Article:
"I have couriers." Birds. People. Eileen doesn't specify. "It's important that you don't tell Walsh where you've been," she says. "There's a reason we go through Smedley rather than him when it comes to the Ferry. Tigers, stripes. Leopards, spots. He used to be with Humanist First, and I don't trust him not to go back. The government and its military aren't the only enemies we have."

Like her attempt to keep her voice level, the effort she puts into keeping emotion out of it isn't enough. Nicholas should make no mistake; this is a quiet plea rather than a request or even a command like the one she'd give him to escort Benji Foster to his new room, and there's something shaky in her tone that's reminiscent of other things she's asked him not to do.

The ones that he did anyway.

His eyes flit away and he nods. "I won't," he murmurs. "And you're right not to trust 'em. I don't have anything official, you know, but 'used to be' might be a bit of a stretch in the wording. He's smart enough not to trust me completely, and my disappearing on him now three times ain't gonna go far as far as earning me any trust points with him."

The first, shot on the docks on Staten; the second, getting flung for far too long into the far too deep past; the third, having been spirited away by Shannon on November 8. He shakes his head a bit ruefully. "To be honest, I donno what I'm gonna tell 'em, where I've been, what I've been doin' that he's gonna believe, but I guarantee you, it won't be about this place."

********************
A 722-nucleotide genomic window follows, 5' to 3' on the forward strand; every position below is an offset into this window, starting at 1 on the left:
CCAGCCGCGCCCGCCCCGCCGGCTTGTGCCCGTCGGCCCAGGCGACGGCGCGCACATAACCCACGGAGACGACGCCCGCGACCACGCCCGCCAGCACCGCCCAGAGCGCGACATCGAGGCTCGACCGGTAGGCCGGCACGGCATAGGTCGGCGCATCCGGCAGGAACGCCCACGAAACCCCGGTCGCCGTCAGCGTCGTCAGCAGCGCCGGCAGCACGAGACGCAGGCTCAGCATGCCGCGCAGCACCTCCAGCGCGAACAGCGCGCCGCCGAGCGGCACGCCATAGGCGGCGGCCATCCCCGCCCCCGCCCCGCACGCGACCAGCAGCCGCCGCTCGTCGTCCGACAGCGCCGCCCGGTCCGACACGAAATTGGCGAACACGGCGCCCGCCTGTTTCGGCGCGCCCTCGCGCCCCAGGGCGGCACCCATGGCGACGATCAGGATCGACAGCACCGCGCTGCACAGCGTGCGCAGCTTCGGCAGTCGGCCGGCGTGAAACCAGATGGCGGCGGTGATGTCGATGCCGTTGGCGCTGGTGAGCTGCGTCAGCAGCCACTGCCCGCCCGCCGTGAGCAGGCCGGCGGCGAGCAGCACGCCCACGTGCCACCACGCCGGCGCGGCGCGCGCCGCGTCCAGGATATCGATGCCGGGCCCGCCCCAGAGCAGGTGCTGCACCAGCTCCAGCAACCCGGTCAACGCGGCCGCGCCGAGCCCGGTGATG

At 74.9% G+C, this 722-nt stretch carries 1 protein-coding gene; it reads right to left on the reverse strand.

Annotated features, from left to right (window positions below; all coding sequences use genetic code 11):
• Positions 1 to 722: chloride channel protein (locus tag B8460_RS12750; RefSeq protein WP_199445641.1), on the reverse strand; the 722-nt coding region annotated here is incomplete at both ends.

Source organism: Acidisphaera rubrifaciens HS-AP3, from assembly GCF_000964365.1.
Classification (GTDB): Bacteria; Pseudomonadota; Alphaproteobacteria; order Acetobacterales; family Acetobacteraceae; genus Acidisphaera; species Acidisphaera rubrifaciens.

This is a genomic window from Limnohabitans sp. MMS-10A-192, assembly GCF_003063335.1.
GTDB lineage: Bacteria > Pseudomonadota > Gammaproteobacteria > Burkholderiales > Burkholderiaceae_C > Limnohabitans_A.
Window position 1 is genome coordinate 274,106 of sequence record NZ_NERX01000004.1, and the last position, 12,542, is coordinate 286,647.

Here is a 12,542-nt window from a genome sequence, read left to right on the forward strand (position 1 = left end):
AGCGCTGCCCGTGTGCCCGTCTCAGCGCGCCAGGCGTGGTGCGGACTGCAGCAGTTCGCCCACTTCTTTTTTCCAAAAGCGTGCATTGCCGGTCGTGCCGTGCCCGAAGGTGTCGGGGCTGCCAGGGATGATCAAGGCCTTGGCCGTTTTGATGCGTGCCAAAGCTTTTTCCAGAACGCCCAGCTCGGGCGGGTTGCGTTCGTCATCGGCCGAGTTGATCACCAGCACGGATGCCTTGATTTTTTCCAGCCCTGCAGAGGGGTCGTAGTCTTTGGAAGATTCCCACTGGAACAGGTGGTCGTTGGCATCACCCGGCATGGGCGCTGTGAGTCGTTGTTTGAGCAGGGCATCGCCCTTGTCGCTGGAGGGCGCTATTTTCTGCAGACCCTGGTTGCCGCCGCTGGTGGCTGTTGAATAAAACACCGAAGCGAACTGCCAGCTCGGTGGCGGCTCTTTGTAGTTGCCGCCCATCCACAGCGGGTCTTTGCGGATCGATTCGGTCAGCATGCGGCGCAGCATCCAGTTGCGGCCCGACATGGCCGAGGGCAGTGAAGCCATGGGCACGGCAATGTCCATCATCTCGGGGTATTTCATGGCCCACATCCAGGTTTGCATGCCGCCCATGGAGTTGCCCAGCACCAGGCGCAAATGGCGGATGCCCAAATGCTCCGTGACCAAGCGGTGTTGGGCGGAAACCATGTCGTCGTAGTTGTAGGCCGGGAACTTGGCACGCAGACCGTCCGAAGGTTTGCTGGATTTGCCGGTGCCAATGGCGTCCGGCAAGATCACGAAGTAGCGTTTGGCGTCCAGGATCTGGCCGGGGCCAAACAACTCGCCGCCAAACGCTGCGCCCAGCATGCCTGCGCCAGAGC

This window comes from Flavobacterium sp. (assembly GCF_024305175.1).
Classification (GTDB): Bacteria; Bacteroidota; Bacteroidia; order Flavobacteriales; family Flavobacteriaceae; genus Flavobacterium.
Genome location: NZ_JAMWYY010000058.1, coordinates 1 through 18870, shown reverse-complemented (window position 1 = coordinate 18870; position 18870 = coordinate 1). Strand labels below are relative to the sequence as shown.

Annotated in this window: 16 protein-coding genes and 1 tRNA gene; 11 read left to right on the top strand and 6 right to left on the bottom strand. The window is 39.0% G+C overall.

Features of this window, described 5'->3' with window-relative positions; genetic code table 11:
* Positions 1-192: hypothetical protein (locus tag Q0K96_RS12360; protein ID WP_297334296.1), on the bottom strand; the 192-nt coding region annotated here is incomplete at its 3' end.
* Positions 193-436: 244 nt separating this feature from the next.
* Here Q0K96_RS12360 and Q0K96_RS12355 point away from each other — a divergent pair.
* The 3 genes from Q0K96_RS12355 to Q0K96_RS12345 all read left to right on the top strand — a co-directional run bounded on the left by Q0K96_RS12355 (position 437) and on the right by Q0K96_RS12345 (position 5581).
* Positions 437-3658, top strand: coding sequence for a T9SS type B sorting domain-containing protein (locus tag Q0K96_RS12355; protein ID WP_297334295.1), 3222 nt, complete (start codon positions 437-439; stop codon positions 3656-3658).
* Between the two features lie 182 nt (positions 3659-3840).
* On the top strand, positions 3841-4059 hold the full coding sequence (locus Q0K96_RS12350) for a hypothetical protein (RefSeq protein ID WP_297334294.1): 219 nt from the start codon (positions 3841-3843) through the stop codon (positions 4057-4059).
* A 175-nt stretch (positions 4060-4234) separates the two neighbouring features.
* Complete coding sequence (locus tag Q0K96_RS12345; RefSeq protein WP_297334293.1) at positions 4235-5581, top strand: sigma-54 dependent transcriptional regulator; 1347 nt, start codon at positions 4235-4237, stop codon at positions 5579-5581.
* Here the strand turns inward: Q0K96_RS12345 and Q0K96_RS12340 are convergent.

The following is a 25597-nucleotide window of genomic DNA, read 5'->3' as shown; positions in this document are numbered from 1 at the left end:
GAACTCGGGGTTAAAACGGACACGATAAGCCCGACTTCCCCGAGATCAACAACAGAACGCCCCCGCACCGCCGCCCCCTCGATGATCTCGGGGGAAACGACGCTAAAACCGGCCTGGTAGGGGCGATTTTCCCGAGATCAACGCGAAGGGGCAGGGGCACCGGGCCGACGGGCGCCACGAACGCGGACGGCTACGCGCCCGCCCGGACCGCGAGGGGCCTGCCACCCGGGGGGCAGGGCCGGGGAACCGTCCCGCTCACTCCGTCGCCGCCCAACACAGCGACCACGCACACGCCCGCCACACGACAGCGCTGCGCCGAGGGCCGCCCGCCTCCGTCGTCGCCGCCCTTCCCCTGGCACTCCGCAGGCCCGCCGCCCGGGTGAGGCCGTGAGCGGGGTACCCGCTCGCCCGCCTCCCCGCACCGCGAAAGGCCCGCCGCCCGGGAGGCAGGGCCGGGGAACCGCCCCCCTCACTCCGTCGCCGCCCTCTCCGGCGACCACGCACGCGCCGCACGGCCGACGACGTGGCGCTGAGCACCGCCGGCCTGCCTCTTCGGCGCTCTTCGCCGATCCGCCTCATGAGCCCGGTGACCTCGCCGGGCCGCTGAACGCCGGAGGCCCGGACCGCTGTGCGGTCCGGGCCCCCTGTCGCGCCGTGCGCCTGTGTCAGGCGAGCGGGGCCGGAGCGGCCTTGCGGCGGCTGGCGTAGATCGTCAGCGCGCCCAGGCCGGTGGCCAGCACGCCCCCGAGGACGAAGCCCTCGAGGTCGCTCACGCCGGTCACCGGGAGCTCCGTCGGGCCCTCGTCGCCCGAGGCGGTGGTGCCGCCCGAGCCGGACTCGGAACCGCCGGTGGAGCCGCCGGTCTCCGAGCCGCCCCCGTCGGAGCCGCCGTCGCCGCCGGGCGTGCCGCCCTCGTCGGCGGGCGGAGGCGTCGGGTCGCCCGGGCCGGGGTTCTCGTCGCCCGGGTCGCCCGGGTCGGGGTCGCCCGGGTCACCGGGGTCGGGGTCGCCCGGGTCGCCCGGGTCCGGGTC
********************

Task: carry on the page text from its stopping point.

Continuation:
Nick glances at her again, then drops his eyes once more. "I know where to find the cowboy; if I can get more med supplies, maybe some more weapons, I'll get them to him."

He takes a step away, the reminiscent quality of that plea not lost on him. "I'll do what I can to help when I can, Lee." From a distance.

"Eileen," she corrects him, her voice suddenly scratchy, rough. "They call me Eileen here. I'm not your little sister anymore. I haven't been, not since you did what you did." His step away opens the door to her, or would, if she was willing to go anywhere near him, which she is not. Her fingers curl tighter around the lantern, nails biting into her palm in spite of the leather material that separates them.